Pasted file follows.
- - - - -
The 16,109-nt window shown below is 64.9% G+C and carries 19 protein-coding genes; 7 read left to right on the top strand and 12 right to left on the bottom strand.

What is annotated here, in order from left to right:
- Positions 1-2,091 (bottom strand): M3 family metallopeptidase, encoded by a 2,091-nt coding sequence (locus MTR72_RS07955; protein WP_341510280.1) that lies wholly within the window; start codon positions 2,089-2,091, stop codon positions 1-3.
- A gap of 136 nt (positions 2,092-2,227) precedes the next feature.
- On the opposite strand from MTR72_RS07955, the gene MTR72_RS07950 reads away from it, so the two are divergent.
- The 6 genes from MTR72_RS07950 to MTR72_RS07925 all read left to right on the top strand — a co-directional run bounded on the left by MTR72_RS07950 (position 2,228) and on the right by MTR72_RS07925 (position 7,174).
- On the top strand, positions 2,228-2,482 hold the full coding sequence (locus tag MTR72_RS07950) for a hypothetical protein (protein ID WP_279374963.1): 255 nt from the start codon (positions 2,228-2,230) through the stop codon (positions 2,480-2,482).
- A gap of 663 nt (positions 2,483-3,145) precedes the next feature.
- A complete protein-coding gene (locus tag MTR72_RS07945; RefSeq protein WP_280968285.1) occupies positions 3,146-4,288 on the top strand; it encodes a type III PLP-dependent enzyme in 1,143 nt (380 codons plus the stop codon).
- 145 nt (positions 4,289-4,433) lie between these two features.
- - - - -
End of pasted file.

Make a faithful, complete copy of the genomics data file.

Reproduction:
The 16,109-nt window shown below is 64.9% G+C and carries 19 protein-coding genes; 7 read left to right on the top strand and 12 right to left on the bottom strand.

What is annotated here, in order from left to right:
- Positions 1-2,091 (bottom strand): M3 family metallopeptidase, encoded by a 2,091-nt coding sequence (locus MTR72_RS07955; protein WP_341510280.1) that lies wholly within the window; start codon positions 2,089-2,091, stop codon positions 1-3.
- A gap of 136 nt (positions 2,092-2,227) precedes the next feature.
- On the opposite strand from MTR72_RS07955, the gene MTR72_RS07950 reads away from it, so the two are divergent.
- The 6 genes from MTR72_RS07950 to MTR72_RS07925 all read left to right on the top strand — a co-directional run bounded on the left by MTR72_RS07950 (position 2,228) and on the right by MTR72_RS07925 (position 7,174).
- On the top strand, positions 2,228-2,482 hold the full coding sequence (locus tag MTR72_RS07950) for a hypothetical protein (protein ID WP_279374963.1): 255 nt from the start codon (positions 2,228-2,230) through the stop codon (positions 2,480-2,482).
- A gap of 663 nt (positions 2,483-3,145) precedes the next feature.
- A complete protein-coding gene (locus tag MTR72_RS07945; RefSeq protein WP_280968285.1) occupies positions 3,146-4,288 on the top strand; it encodes a type III PLP-dependent enzyme in 1,143 nt (380 codons plus the stop codon).
- 145 nt (positions 4,289-4,433) lie between these two features.